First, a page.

Limited property damage coverage covers you by paying up to $1,000 of the standard collision deductible of the not-at-fault party should you be found at-fault. If the not-at-fault party has PLPD coverage, limited property damage will cover up to $1,000 of damage (typically an estimate is required to prove the amount of damage). If the not-at-fault party has broad form collision coverage, they cannot pursue you granted they do not have a deductible since they are deemed not-at-fault, and thus, limited property damage coverage would be unnecessary. Should the not-at-fault party have limited collision coverage they would typically not have a deductible, thus limited property damage coverage would also be unnecessary.
Property protection insurance (PPI) is a standard and mandatory coverage that is included in every Michigan auto insurance policy. PPI covers you, the policyholder, your family or a person you allowed to drive your vehicle if they are involved in an auto accident that resulted in the damage of others’ static property, that is, property such as: a parked vehicle, building, house, fencing, street light, center median, etc. This coverage provides up to $1,000,000 to cover the damages of the not-at-fault party’s static property.
Comprehensive coverage covers physical damage to your vehicle that was caused from a covered peril that does not involve an accident with another vehicle / static property (as those things would be covered by collision coverage / PPI, respectively). Such things would include if your vehicle were damaged by falling objects, floods, hitting an animal (such as a deer), vandalism, broken windows / windshields, etc. Comprehensive coverage also typically provides coverage for theft – if your vehicle were to be stolen.
Collision coverage provides coverage for damage to your vehicle as a result of a car accident. There are three types of collision coverage: limited, standard and broad form. Limited collision coverage provides collision coverage only if you are deemed to be the not-at-fault party, if you are the at-fault party no collision coverage is awarded. Typically, if you elect limited collision coverage you will have a $0 deductible. Limited collision coverage is uncommon and is usually elected for older vehicles that have a low blue book value. Standard collision coverage provides coverage for damage to your vehicle regardless of who is at-fault, it includes deductibles ranging from $0 – $2,500 that must be paid out regardless of fault. Broad form coverage provides coverage for damage to your vehicle regardless of who is at fault, however, if you are not-at-fault the deductible is waived. Broad form deductibles typically range from $100 – $2,500, and again, only apply if you are found to be at-fault.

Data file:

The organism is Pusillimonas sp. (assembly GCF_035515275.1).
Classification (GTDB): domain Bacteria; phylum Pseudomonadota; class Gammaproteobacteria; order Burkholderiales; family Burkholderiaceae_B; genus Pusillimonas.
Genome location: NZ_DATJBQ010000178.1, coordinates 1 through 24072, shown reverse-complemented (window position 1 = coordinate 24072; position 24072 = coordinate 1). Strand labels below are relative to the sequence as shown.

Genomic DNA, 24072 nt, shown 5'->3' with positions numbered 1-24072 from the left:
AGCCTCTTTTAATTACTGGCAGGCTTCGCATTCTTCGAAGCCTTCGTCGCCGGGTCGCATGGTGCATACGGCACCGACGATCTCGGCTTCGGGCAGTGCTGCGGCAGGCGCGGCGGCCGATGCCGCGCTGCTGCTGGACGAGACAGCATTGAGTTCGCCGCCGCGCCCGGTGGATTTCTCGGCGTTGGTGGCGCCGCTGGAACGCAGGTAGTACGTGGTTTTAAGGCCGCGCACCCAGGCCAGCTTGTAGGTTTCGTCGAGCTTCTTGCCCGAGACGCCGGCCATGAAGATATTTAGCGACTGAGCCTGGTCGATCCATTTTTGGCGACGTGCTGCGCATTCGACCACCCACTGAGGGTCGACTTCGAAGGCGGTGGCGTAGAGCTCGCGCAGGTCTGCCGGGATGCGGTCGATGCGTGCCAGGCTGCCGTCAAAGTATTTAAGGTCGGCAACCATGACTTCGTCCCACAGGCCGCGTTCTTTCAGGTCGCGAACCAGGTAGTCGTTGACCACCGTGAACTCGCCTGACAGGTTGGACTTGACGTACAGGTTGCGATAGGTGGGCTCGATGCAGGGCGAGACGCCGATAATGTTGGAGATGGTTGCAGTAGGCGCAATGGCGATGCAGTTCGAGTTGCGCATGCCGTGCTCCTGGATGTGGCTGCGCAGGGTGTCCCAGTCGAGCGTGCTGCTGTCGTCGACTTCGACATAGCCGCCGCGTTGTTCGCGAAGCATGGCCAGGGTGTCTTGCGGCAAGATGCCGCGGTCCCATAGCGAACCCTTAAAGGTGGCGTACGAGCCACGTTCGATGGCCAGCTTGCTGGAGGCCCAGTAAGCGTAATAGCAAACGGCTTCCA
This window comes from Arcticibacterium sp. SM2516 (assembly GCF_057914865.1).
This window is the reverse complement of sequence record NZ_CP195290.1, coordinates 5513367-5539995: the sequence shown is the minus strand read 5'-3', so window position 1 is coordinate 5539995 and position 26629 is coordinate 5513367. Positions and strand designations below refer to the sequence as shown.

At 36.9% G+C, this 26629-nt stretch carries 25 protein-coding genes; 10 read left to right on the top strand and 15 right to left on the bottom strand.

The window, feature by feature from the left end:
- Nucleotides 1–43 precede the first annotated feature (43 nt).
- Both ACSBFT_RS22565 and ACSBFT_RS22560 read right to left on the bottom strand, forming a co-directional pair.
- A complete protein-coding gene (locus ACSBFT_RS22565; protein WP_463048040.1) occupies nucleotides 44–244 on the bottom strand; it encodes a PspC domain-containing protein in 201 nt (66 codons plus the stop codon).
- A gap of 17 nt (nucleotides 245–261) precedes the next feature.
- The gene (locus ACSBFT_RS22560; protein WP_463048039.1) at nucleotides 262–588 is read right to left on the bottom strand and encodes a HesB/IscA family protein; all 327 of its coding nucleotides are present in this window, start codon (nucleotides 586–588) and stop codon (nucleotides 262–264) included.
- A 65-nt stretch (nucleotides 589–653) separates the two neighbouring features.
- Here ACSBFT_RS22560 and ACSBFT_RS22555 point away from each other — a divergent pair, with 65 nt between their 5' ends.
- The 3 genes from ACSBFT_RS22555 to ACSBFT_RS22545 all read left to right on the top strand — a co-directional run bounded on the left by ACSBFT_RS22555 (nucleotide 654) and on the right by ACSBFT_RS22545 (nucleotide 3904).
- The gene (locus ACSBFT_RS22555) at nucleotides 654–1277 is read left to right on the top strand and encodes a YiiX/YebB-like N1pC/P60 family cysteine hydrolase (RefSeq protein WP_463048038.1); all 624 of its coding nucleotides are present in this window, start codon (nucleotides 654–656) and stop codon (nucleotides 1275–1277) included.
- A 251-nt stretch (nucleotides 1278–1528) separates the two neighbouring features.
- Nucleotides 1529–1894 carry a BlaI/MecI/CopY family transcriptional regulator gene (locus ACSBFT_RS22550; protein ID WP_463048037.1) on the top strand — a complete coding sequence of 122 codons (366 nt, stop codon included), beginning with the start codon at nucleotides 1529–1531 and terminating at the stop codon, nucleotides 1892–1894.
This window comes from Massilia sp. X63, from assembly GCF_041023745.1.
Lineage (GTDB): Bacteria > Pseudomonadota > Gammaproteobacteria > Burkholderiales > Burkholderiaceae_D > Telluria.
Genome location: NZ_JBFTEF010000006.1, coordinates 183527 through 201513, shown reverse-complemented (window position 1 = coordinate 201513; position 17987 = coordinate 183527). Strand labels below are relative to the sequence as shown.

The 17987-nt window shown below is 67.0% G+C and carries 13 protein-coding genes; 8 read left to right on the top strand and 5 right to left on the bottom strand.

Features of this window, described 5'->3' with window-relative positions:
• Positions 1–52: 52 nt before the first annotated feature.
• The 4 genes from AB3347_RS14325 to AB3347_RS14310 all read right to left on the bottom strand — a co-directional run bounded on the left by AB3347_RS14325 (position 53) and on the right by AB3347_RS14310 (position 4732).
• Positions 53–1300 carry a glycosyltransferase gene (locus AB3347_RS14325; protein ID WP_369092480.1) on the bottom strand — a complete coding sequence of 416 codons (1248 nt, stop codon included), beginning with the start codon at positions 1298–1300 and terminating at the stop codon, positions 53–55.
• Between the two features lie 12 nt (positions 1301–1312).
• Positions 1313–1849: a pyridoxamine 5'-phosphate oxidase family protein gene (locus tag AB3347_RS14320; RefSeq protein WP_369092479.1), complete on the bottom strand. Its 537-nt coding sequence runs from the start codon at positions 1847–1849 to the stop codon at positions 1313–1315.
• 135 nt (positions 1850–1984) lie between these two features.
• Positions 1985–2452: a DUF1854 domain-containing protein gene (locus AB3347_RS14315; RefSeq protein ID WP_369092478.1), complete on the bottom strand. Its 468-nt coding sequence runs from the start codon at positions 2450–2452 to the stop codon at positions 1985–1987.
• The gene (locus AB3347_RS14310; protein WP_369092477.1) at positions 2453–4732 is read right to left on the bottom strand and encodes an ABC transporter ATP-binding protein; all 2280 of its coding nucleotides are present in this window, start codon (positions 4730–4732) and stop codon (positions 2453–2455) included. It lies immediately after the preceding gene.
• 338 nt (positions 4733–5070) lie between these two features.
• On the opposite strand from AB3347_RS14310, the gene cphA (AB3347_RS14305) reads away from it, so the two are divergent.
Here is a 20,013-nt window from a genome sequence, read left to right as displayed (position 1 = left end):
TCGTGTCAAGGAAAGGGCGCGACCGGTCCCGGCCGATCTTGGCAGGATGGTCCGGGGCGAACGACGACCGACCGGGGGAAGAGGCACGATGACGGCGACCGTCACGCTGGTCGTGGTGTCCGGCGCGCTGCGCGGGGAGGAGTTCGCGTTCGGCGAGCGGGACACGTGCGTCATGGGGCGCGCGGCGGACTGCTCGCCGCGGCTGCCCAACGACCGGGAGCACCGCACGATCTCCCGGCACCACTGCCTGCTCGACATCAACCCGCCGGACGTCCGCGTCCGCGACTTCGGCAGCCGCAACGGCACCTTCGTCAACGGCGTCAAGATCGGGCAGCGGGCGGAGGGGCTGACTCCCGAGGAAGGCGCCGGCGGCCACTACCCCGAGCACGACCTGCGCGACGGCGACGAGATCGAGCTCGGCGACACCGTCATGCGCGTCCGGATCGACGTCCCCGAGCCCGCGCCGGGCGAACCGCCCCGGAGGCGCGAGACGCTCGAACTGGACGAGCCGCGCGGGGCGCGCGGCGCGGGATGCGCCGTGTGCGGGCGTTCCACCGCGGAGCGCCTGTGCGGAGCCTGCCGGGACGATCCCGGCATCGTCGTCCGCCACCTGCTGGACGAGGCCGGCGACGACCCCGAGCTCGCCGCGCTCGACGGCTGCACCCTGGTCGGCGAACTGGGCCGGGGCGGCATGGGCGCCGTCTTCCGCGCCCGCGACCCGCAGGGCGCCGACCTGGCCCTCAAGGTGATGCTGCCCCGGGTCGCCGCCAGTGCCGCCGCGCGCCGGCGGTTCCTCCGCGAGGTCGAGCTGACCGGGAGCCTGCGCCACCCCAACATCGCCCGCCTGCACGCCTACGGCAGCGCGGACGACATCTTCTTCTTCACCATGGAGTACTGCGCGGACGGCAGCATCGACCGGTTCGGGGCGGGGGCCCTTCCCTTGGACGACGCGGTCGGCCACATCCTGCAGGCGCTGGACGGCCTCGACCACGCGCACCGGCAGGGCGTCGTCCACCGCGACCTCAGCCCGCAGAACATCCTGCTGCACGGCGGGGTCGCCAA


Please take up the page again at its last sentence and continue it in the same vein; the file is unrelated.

Personal injury protection (PIP) provides unlimited coverage for medical expenses if you are injured in a car accident, regardless of who is at fault or if you are a pedestrian and are hit by a vehicle. Most policies include a PIP deductible, which is the portion of the medical bills you are responsible for, these typically range from $0 – $10,000.
Roadside assistance provides coverage (or reimbursement) for towing and roadside expenses for covered vehicles that are inoperable / disabled, such as: if you were to need a tow to a collision shop or mechanic, run out of gas while traveling, had a flat tire and needed the installation of a spare, etc.
Rental coverage / reimbursement covers the cost of a rental vehicle should you need one as a result of a covered peril as defined by your auto insurance policy.
Please note that this article is not comprehensive and determining what coverage is right for your unique situation should be left to the experts, call us today with your questions on which coverage is most appropriate for you and ask us for a free quote!